A team of mobile analysts goes screen by screen through 72 m-commerce sites.
Bill Siwicki , Editor, Mobile
Believe it or not, not all of the top 100 e-retailers have mobile commerce web sites. 72 of the top 100 e-retailers, as ranked by the 2013 Internet Retailer Top 500 Guide, have fully functional m-commerce sites optimized for smartphones, while 28 either have a mobile site that doesn’t enable purchasing, a mobile-optimized home page on top of the desktop site, or no mobile site or optimization whatsoever, finds a team of five mobile analysts at mobile checkout technology vendor LightningBuy.
Of the 72 merchants with m-commerce sites, only 12 offer what LightningBuy deems exceptional user interfaces for consumers using guest checkout: 1-800-Flowers.com, Abercrombie & Fitch, Dick’s Sporting Goods, Foot Locker, FTD, Hayneedle, L.L. Bean, Macy’s, Office Max, Toys ‘R’ Us, Vitacost.com and Victoria’s Secret. Going through guest checkout from start to finish, the average number of clicks (a single touch that moves a consumer to the next screen in the process) for all 72 merchants is five, the analysts say.
It’s important to analyze the guest checkout process because quite often shoppers on the mobile web, as opposed to a retailer-specific mobile app where a user regularly shops, will attempt to make a purchase after finding the best price or a special deal at a retailer they’ve never shopped or rarely shopped before, says Carissa Ganelli, founder and CEO of LightningBuy. The mobile vendor enables retailers to sell products directly in e-mails, search results, Facebook and Twitter pages, and display ads via window overlays that let consumers checkout on one concise screen without visiting a site or app.
LightningBuy’s new 2013 Mobile Commerce Conversion Index ranks m-commerce site purchasing paths by adding or deducting points from a starting point of 100. The team of five LightningBuy mobile analysts added or deducted points based on 20 criteria, including number of clicks, page load time, mobile wallet or PayPal acceptance, display of appropriate mobile keyboards (alphabet, numeral or e-mail) for data entry, and security assurances. The top 100 e-retailers with the best mobile guest checkout processes are Abercrombie & Fitch (112 score), Hayneedle (107), Fanatics (104), Office Depot (104) and Target Corp. (103), all boasting few screens required to purchase, fast page load times and excellent user interface principles, Ganelli says.
It is not a coincidence that both Apple Inc. and Amazon.com Inc. offer one-touch mobile buying for regular customers and are Nos. 1 and 2, respectively, in the 2014 Internet Retailer Mobile 500. One-touch buying is the ultimate in mobile commerce, but only works for customers who have registered accounts with default payment and shipping information and who have enabled one-touch buying in account settings. Both Apple and Amazon.com fare poorly on the Mobile Commerce Conversion Index: Amazon forces shoppers wishing to buy to create an account, which adds steps to the purchase path and consequently costs index points, and Apple doesn’t even offer a mobile-optimized site, instead selling on smartphones only to registered customers through apps.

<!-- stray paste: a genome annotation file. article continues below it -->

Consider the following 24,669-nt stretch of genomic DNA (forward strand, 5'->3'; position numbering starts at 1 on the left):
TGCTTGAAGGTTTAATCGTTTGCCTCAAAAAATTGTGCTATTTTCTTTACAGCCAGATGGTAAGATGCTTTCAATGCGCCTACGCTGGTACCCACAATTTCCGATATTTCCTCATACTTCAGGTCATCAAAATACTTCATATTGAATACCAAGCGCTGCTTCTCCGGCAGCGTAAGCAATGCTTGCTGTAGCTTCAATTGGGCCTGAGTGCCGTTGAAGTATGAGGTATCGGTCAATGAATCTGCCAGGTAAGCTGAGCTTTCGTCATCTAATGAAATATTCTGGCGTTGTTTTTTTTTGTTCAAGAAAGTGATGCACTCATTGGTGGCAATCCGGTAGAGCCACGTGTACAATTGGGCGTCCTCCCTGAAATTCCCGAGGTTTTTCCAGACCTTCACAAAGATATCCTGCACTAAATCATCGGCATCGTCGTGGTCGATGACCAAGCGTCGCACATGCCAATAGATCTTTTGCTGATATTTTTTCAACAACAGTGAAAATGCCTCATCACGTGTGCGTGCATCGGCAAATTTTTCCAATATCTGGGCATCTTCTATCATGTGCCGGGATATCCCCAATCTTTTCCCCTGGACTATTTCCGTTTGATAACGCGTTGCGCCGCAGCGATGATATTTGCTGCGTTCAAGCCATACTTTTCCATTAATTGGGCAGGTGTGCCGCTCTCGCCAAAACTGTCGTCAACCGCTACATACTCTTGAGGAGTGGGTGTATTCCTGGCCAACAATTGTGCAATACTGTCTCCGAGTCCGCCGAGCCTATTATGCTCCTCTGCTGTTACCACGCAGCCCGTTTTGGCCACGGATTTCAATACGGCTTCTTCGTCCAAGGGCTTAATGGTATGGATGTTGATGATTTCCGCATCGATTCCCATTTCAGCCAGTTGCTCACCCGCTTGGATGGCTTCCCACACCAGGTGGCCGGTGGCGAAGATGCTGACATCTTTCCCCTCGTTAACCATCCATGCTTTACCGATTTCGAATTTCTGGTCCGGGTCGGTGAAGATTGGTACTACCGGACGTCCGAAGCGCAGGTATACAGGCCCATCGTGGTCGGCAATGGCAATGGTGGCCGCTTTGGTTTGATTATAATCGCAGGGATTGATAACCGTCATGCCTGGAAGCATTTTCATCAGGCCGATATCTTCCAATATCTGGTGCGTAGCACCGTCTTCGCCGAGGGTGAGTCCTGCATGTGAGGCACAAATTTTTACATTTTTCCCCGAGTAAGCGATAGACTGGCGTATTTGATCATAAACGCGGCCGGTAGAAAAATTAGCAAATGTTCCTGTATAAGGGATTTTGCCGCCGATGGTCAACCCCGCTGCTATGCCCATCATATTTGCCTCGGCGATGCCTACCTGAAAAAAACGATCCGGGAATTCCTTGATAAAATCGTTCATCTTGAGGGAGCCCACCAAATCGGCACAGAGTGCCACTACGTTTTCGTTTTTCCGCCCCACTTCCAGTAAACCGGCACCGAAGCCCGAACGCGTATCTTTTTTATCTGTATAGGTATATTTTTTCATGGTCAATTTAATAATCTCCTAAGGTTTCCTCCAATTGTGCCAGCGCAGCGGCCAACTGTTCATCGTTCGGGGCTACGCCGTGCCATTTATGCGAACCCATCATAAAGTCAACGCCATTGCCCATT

Elsewhere on the index, Ganelli singles out FTD.com because of a tool the florist offers on its m-commerce site home page called Find Flowers Fast.
“This clearly has mobile customer behavior in mind,” she says. “Instead of having the customer wade through a plethora of product categories only to find the product is unavailable in the geographic location where the flowers are to be delivered, the Find Flowers Fast feature starts with what flowers are available by geography and by date. The one challenge with this feature is that the customer is asked for the ZIP code and delivery date in order for the product search to begin and then has to re-enter the same information once a product has been selected. FTD should autofill the ZIP code and delivery date in the second screen based on the previous entry.”
To increase conversion and sales on m-commerce sites, it is imperative that merchants make it easy for a shopper to move from browsing to purchase and keep in mind how shoppers on smartphones use their devices, Ganelli says.
“Mobile commerce is very different from ordinary desktop commerce,” she says. “It’s all about the quickest path to purchase, and what works on a standard desktop often just does not translate to the mobile screen. You can’t just reduce the size of your desktop web site and expect mobile consumers to follow through. This is especially important during the holiday shopping season when consumers are bombarded with sales, images and offers that all work to distract them from making the purchase.”